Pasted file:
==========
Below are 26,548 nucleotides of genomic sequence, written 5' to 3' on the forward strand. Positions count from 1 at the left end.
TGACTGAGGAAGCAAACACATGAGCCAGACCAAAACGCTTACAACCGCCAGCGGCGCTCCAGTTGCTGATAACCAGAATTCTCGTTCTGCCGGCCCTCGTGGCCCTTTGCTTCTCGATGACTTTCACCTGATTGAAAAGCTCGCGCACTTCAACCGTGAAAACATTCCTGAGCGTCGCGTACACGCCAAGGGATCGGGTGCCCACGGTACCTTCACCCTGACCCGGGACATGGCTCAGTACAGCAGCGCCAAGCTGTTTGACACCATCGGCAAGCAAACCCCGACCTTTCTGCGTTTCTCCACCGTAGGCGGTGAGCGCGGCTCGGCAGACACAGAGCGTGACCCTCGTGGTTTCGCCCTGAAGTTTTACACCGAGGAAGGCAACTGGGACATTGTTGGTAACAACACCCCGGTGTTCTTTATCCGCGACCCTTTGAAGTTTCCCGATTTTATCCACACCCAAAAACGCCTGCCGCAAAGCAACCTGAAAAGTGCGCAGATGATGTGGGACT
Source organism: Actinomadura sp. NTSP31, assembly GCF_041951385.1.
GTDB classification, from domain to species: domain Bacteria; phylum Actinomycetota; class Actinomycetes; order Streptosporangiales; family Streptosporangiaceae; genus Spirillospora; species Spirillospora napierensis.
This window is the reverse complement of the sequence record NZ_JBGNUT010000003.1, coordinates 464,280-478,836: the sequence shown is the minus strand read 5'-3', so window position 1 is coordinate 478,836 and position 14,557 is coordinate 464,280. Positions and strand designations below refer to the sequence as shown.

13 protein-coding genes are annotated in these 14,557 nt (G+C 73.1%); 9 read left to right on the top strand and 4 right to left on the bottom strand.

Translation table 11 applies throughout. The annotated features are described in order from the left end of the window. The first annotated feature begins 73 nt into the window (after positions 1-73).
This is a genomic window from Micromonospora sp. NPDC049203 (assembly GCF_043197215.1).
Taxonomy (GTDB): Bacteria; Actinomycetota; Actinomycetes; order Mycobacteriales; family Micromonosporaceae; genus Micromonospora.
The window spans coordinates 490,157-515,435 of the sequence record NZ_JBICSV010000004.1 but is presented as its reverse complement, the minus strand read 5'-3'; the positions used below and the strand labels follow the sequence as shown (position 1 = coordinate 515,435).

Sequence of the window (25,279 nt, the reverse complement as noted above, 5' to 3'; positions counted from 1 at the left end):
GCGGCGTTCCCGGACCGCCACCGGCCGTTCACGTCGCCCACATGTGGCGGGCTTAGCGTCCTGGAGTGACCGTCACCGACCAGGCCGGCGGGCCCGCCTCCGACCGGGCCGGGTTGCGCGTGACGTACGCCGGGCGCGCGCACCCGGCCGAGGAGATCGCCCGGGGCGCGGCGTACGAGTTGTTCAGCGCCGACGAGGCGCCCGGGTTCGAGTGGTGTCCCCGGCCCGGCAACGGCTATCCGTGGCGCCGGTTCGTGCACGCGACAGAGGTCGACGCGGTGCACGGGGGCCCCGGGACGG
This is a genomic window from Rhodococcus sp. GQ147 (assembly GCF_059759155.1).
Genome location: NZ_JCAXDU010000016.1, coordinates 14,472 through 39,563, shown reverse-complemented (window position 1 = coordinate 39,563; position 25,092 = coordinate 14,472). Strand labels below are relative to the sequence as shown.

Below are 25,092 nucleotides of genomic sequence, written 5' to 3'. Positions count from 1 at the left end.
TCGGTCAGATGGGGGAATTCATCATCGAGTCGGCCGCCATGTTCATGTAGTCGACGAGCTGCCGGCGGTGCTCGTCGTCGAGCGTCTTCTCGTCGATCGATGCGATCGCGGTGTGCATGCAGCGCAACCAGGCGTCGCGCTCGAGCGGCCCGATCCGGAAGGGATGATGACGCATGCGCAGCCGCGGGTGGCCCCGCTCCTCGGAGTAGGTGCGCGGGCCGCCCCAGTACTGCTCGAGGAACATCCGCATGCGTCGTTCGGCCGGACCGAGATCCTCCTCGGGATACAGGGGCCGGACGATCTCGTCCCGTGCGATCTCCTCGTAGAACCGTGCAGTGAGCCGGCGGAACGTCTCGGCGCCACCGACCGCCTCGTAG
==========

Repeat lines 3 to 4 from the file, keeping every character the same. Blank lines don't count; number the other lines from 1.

Source organism: Actinomadura sp. NTSP31, assembly GCF_041951385.1.
GTDB classification, from domain to species: domain Bacteria; phylum Actinomycetota; class Actinomycetes; order Streptosporangiales; family Streptosporangiaceae; genus Spirillospora; species Spirillospora napierensis.